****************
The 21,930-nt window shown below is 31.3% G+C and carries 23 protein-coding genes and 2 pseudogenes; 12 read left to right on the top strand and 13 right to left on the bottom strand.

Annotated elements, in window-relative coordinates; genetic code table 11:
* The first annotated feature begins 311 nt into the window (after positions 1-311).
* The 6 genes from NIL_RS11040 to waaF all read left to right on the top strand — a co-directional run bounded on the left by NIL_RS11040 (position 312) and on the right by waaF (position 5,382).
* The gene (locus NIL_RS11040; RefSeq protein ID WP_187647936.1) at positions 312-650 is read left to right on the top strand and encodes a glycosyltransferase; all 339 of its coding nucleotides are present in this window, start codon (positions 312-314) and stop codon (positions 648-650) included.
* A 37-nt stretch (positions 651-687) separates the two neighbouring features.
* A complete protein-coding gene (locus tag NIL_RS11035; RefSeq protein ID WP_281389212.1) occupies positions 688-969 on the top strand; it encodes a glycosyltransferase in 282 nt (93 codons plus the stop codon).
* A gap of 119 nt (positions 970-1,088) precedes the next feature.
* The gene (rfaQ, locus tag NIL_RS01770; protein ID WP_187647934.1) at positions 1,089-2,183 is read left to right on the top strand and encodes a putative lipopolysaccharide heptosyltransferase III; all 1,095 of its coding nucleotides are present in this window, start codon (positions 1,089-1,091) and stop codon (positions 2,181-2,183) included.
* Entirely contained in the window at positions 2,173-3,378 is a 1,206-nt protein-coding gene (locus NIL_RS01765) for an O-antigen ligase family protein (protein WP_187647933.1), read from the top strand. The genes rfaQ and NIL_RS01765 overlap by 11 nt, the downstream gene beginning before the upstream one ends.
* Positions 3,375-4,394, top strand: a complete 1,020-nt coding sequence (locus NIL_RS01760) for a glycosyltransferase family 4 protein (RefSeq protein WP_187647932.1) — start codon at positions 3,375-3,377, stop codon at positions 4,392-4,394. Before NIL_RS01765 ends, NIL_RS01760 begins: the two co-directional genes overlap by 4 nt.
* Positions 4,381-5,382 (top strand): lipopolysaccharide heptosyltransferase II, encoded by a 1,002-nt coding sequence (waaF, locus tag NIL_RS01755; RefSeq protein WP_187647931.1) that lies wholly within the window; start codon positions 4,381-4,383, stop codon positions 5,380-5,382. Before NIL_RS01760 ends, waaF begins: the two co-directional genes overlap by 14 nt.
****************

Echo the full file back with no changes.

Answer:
The 21,930-nt window shown below is 31.3% G+C and carries 23 protein-coding genes and 2 pseudogenes; 12 read left to right on the top strand and 13 right to left on the bottom strand.

Annotated elements, in window-relative coordinates; genetic code table 11:
* The first annotated feature begins 311 nt into the window (after positions 1-311).
* The 6 genes from NIL_RS11040 to waaF all read left to right on the top strand — a co-directional run bounded on the left by NIL_RS11040 (position 312) and on the right by waaF (position 5,382).
* The gene (locus NIL_RS11040; RefSeq protein ID WP_187647936.1) at positions 312-650 is read left to right on the top strand and encodes a glycosyltransferase; all 339 of its coding nucleotides are present in this window, start codon (positions 312-314) and stop codon (positions 648-650) included.
* A 37-nt stretch (positions 651-687) separates the two neighbouring features.
* A complete protein-coding gene (locus tag NIL_RS11035; RefSeq protein ID WP_281389212.1) occupies positions 688-969 on the top strand; it encodes a glycosyltransferase in 282 nt (93 codons plus the stop codon).
* A gap of 119 nt (positions 970-1,088) precedes the next feature.
* The gene (rfaQ, locus tag NIL_RS01770; protein ID WP_187647934.1) at positions 1,089-2,183 is read left to right on the top strand and encodes a putative lipopolysaccharide heptosyltransferase III; all 1,095 of its coding nucleotides are present in this window, start codon (positions 1,089-1,091) and stop codon (positions 2,181-2,183) included.
* Entirely contained in the window at positions 2,173-3,378 is a 1,206-nt protein-coding gene (locus NIL_RS01765) for an O-antigen ligase family protein (protein WP_187647933.1), read from the top strand. The genes rfaQ and NIL_RS01765 overlap by 11 nt, the downstream gene beginning before the upstream one ends.
* Positions 3,375-4,394, top strand: a complete 1,020-nt coding sequence (locus NIL_RS01760) for a glycosyltransferase family 4 protein (RefSeq protein WP_187647932.1) — start codon at positions 3,375-3,377, stop codon at positions 4,392-4,394. Before NIL_RS01765 ends, NIL_RS01760 begins: the two co-directional genes overlap by 4 nt.
* Positions 4,381-5,382 (top strand): lipopolysaccharide heptosyltransferase II, encoded by a 1,002-nt coding sequence (waaF, locus tag NIL_RS01755; RefSeq protein WP_187647931.1) that lies wholly within the window; start codon positions 4,381-4,383, stop codon positions 5,380-5,382. Before NIL_RS01760 ends, waaF begins: the two co-directional genes overlap by 14 nt.